|Número de publicación||US3666423 A|
|Tipo de publicación||Concesión|
|Fecha de publicación||30 May 1972|
|Fecha de presentación||26 Nov 1969|
|Fecha de prioridad||26 Nov 1969|
|Número de publicación||US 3666423 A, US 3666423A, US-A-3666423, US3666423 A, US3666423A|
|Inventores||James R Muenger|
|Cesionario original||Texaco Inc|
|Exportar cita||BiBTeX, EndNote, RefMan|
|Citada por (64), Clasificaciones (30)|
|Enlaces externos: USPTO, Cesión de USPTO, Espacenet|
ay 3 1972 J. R. MUENGER HEAT EXCHANGE APPARATUS Filed Nov. 26. 1969 2 Sheets-Sheet, 1
E g ig; E 9 L 69 30, 1972 J. R MUENGER 3956,42
HEAT EXCHANGE APPARATUS Filed NOV. 26. 1969 2 Sheets-Sheet 2 United States Patent O 3,666,423 HEAT EXCHANGE APPARATUS James R. Muenger, Beacon, N.Y., assignor to Texaco Inc., New York, N.Y. Filed Nov. 26, 1969, Ser. No. 880,255 Int. Cl. B015 9/04 US. Cl. 23-288 L 3 Claims ABSTRACT OF THE DISCLOSURE A heat exchange apparatus for a catalytic system comprising a closed cylindrical vessel containing an axial spine which extends substantially the length of said vessel, and a heat exchange means which is embedded in catalyst within said vessel, and is supported by said axial spine on a removable unit and is in communication therewith. Fresh feed gas is introduced into and discharged from said heat exchange means by way of said axial spine, finally being discharged into a chamber at the bottom of the vessel. The preheated feed gas stream is then passed from the bottom of the chamber up through the catalyst on the outside of said heat exchange means in indirect concurrent heat exchange with the fresh feed gas flowing within the heat exchange means and is finally discharged from an exit port in the top head of the vessel.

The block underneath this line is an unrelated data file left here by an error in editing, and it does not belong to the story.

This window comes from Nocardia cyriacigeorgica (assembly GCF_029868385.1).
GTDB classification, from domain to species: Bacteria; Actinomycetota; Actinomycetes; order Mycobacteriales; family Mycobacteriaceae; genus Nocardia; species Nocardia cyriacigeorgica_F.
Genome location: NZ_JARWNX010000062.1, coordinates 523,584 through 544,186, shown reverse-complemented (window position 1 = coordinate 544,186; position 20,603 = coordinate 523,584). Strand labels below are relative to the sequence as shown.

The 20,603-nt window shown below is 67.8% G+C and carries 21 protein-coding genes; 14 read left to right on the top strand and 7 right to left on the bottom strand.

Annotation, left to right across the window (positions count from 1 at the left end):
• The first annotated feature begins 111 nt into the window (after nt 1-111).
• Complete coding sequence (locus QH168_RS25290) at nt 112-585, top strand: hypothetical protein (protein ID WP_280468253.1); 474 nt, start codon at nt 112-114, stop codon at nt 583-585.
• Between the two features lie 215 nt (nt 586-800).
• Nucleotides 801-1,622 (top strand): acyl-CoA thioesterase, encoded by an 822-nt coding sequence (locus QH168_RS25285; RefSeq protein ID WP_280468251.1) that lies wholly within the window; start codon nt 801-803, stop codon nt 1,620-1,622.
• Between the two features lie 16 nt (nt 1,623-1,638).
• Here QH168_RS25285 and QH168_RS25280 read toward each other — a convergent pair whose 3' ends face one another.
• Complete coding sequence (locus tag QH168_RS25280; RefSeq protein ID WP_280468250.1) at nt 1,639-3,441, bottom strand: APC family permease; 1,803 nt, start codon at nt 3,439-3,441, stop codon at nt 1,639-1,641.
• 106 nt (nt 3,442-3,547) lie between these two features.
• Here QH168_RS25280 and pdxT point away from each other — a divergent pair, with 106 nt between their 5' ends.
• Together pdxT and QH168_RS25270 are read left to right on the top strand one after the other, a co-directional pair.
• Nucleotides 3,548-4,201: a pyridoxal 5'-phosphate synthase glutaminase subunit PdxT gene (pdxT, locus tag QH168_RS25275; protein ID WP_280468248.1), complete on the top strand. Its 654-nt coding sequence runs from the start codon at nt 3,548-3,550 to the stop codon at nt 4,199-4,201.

BACKGROUND OF THE INVENTION Field of the invention This invention relates to a novel heat exchanger. In one of its more specific aspects it relates to a shift converter containing a plurality of heat exchanger units.
Description of the prior art The catalytic water-gas shift converter is widely used for the manufacture of hydrogen, gaseous mixtures of hydrogen and nitrogen used in the chemical synthesis of ammonia, and gaseous mixtures of hydrogen and carbon monoxide for use in the chemical synthesis of oxygen containing organic compounds.
The water-gas shift reaction is represented stoichiometrically as follows:
About 16,700 B.t.u.s are liberated for each pound mole of CO converted. Heat removal and temperature control are therefore necessary to prevent destruction of the catalyst and to attain the desired CO conversion. Ordinarily, the reaction temperature is held in the range of 350 to 1050 F. (depending upon the catalyst used) by such techniques as employing two or three fixed beds of catalyst of progressively increasing volume and by interbed cooling.